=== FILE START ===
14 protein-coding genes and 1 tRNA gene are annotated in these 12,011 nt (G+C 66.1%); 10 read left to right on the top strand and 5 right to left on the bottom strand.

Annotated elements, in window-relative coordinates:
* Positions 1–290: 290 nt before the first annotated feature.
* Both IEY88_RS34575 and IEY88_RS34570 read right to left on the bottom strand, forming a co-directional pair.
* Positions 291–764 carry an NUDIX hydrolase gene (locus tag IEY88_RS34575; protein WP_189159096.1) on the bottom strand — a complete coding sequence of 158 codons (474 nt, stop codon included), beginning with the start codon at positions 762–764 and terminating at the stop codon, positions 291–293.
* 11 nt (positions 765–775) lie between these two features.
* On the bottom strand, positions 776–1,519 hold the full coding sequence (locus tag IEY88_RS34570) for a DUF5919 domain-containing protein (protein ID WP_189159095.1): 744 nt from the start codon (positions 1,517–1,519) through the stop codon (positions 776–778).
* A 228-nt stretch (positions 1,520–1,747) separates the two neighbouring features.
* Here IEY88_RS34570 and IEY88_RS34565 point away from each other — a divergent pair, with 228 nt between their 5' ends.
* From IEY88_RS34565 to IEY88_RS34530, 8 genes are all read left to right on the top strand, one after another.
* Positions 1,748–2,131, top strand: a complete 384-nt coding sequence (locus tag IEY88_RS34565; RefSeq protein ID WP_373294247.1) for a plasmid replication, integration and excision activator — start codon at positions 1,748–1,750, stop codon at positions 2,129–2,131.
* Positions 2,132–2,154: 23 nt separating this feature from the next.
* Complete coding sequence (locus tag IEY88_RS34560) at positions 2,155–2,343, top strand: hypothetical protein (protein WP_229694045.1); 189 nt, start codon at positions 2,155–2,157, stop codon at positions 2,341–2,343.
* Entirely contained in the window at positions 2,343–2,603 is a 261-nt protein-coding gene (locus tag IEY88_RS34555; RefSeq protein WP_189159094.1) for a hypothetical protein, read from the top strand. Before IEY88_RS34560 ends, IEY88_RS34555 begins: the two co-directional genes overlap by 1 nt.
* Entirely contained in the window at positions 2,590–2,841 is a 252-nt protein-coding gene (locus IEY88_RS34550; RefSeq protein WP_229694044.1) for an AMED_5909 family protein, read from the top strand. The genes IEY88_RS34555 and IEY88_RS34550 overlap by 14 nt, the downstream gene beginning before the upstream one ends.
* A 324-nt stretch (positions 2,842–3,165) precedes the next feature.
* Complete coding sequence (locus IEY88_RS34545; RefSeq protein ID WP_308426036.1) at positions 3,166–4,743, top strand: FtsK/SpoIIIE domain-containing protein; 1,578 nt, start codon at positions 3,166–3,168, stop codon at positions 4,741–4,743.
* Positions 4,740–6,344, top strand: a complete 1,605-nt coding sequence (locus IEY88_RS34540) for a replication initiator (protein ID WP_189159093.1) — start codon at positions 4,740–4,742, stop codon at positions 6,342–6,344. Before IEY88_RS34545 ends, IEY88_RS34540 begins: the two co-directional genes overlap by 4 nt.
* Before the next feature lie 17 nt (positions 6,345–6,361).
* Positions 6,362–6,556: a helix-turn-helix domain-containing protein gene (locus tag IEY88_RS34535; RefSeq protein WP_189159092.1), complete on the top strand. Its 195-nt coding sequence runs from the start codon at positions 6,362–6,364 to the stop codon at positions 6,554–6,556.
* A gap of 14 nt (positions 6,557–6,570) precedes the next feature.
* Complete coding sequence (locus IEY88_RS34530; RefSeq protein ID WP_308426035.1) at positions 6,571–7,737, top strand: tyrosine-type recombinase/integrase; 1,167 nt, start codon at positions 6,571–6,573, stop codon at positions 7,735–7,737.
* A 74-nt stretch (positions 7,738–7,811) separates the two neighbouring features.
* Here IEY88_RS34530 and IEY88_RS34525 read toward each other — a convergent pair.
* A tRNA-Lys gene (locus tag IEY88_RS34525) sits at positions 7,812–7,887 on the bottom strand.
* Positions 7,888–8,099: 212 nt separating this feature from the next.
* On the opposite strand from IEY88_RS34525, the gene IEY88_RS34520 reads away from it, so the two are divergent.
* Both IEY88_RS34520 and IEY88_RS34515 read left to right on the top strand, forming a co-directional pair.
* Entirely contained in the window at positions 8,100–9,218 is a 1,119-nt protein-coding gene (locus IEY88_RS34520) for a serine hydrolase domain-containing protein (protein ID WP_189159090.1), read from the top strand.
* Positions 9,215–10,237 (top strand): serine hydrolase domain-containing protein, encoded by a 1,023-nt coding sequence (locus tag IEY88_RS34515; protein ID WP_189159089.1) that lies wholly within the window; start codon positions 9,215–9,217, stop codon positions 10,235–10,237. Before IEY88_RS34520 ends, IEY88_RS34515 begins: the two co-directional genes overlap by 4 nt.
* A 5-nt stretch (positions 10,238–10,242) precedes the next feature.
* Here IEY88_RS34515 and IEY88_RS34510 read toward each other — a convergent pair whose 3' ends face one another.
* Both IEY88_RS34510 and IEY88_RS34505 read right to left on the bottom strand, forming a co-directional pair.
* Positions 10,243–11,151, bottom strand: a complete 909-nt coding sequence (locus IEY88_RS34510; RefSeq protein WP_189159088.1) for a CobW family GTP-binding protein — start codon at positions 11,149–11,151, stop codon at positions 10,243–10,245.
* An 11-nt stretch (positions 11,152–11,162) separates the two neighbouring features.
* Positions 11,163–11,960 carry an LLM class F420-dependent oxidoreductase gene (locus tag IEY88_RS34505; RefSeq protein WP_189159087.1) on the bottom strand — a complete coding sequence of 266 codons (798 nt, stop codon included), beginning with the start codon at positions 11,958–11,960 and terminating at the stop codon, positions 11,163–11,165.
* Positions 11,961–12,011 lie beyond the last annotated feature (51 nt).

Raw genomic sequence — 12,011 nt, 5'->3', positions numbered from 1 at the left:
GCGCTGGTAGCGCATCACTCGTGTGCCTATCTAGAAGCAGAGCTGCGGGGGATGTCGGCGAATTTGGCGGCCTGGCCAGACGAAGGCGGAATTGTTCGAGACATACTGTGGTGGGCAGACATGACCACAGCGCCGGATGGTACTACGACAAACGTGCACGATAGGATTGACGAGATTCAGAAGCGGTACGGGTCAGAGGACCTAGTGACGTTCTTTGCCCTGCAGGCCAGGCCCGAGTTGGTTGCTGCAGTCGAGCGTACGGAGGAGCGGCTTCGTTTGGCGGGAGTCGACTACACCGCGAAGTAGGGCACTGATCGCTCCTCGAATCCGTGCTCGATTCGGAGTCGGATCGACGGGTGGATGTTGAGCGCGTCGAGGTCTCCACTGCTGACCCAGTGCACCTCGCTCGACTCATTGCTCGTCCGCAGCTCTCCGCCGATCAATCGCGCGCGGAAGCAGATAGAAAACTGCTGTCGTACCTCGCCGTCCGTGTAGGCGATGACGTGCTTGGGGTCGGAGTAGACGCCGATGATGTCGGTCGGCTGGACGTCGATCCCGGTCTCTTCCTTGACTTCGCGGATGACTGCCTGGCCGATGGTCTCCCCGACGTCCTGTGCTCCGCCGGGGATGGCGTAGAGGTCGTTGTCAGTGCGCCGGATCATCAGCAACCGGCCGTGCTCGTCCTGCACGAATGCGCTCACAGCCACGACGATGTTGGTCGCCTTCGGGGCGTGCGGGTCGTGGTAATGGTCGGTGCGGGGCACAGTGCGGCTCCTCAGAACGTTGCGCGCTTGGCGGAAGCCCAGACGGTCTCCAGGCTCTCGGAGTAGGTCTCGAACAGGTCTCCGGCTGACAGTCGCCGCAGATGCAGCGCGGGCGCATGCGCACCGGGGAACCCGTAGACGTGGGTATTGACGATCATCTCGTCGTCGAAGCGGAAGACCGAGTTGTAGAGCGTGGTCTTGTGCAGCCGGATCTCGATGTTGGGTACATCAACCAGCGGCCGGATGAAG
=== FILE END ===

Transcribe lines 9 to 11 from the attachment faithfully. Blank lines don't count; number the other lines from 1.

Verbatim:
* Here IEY88_RS34570 and IEY88_RS34565 point away from each other — a divergent pair, with 228 nt between their 5' ends.
* From IEY88_RS34565 to IEY88_RS34530, 8 genes are all read left to right on the top strand, one after another.
* Positions 1,748–2,131, top strand: a complete 384-nt coding sequence (locus tag IEY88_RS34565; RefSeq protein ID WP_373294247.1) for a plasmid replication, integration and excision activator — start codon at positions 1,748–1,750, stop codon at positions 2,129–2,131.